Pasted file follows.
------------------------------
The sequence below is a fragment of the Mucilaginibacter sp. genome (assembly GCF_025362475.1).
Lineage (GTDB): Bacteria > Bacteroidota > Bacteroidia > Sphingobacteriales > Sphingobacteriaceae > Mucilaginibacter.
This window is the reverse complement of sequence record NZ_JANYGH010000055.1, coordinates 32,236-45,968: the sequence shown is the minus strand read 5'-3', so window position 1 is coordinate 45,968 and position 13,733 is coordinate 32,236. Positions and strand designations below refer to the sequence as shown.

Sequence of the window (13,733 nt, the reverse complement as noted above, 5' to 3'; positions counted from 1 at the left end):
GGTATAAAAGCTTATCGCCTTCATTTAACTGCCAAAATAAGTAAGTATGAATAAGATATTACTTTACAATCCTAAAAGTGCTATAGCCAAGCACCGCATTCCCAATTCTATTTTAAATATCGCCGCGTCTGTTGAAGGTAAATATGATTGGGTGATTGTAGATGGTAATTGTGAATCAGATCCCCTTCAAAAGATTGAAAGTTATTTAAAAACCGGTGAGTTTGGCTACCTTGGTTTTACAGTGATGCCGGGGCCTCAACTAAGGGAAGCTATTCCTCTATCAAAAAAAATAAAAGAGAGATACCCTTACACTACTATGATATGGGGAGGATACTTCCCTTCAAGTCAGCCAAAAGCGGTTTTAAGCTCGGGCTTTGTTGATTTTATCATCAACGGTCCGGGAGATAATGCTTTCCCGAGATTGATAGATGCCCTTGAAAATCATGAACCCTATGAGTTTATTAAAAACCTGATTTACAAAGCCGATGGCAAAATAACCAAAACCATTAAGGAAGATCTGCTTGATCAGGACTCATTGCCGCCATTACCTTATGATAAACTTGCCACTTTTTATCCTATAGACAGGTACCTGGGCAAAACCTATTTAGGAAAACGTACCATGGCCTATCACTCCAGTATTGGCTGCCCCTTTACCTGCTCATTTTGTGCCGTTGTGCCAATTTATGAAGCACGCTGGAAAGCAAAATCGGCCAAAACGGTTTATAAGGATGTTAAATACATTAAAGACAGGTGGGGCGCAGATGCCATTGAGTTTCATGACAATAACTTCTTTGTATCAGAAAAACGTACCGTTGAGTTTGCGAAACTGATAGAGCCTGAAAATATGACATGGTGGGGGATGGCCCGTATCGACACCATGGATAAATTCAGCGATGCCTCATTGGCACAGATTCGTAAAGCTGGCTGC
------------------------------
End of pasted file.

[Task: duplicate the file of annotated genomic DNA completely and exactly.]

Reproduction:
The sequence below is a fragment of the Mucilaginibacter sp. genome (assembly GCF_025362475.1).
Lineage (GTDB): Bacteria > Bacteroidota > Bacteroidia > Sphingobacteriales > Sphingobacteriaceae > Mucilaginibacter.
This window is the reverse complement of sequence record NZ_JANYGH010000055.1, coordinates 32,236-45,968: the sequence shown is the minus strand read 5'-3', so window position 1 is coordinate 45,968 and position 13,733 is coordinate 32,236. Positions and strand designations below refer to the sequence as shown.

Sequence of the window (13,733 nt, the reverse complement as noted above, 5' to 3'; positions counted from 1 at the left end):
GGTATAAAAGCTTATCGCCTTCATTTAACTGCCAAAATAAGTAAGTATGAATAAGATATTACTTTACAATCCTAAAAGTGCTATAGCCAAGCACCGCATTCCCAATTCTATTTTAAATATCGCCGCGTCTGTTGAAGGTAAATATGATTGGGTGATTGTAGATGGTAATTGTGAATCAGATCCCCTTCAAAAGATTGAAAGTTATTTAAAAACCGGTGAGTTTGGCTACCTTGGTTTTACAGTGATGCCGGGGCCTCAACTAAGGGAAGCTATTCCTCTATCAAAAAAAATAAAAGAGAGATACCCTTACACTACTATGATATGGGGAGGATACTTCCCTTCAAGTCAGCCAAAAGCGGTTTTAAGCTCGGGCTTTGTTGATTTTATCATCAACGGTCCGGGAGATAATGCTTTCCCGAGATTGATAGATGCCCTTGAAAATCATGAACCCTATGAGTTTATTAAAAACCTGATTTACAAAGCCGATGGCAAAATAACCAAAACCATTAAGGAAGATCTGCTTGATCAGGACTCATTGCCGCCATTACCTTATGATAAACTTGCCACTTTTTATCCTATAGACAGGTACCTGGGCAAAACCTATTTAGGAAAACGTACCATGGCCTATCACTCCAGTATTGGCTGCCCCTTTACCTGCTCATTTTGTGCCGTTGTGCCAATTTATGAAGCACGCTGGAAAGCAAAATCGGCCAAAACGGTTTATAAGGATGTTAAATACATTAAAGACAGGTGGGGCGCAGATGCCATTGAGTTTCATGACAATAACTTCTTTGTATCAGAAAAACGTACCGTTGAGTTTGCGAAACTGATAGAGCCTGAAAATATGACATGGTGGGGGATGGCCCGTATCGACACCATGGATAAATTCAGCGATGCCTCATTGGCACAGATTCGTAAAGCTGGCTGC